The city of Yangzhou in eastern Jiangsu Province is one of the ancient centers of Chinese gastronomy and the heartland of what is known as Huaiyang Cuisine. Strangely, only one of its dishes is widely known in the West and that is Yangzhou fried rice, which is on the menu of almost every overseas Cantonese restaurant. A colorful mixture of fragrant rice with diced meat, seafood, and vegetables, it traditionally includes a little sea cucumber and crabmeat as well as fresh bamboo shoots. Many versions, even some of those cooked up in Yangzhou itself, make this dish as a simple fried rice, but the classic recipe, upon which mine is based, includes an injection of chicken stock that adds an extra deliciousness. I have omitted hard-to-find ingredients, such as sea cucumber.
I first wrote this recipe for a Chinese New Year's feature in a magazine. One friend told me afterward that it had been such a hit with her children that she had been making it almost once a week ever since, so I've included it here in her honor.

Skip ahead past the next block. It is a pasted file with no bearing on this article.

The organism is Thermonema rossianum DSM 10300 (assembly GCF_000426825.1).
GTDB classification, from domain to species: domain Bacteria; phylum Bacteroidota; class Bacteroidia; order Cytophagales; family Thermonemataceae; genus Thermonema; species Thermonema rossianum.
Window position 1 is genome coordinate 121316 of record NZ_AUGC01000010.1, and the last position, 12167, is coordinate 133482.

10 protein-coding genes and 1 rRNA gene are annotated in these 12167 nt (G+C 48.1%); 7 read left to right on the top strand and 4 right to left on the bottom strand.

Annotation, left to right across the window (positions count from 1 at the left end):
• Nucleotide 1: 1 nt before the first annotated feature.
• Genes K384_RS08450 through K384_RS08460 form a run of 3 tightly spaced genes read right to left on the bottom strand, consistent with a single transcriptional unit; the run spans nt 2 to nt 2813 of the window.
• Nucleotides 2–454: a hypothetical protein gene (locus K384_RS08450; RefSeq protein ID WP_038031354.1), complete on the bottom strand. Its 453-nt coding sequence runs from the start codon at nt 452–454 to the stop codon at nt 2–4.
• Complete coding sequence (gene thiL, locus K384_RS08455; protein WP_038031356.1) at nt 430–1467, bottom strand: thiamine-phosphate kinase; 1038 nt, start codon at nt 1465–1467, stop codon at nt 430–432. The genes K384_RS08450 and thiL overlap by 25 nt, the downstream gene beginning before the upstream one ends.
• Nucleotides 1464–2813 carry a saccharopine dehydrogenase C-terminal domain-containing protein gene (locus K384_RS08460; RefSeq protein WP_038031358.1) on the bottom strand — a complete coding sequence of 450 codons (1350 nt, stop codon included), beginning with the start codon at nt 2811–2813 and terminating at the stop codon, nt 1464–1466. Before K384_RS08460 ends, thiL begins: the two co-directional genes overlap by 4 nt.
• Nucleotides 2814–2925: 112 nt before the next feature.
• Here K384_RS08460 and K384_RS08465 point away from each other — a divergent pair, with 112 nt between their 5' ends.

Don't worry if you don’t have every ingredient: The key is to have a tempting selection of colors and tastes amid the rice. There's no need to weigh them exactly; just aim to have a small pile (about 3 tablespoons when chopped) of each. Yangzhou fried rice can be served as part of a special Chinese meal, or as a whole meal in itself, perhaps with simply a salad or a lightly cooked green vegetable on the side.
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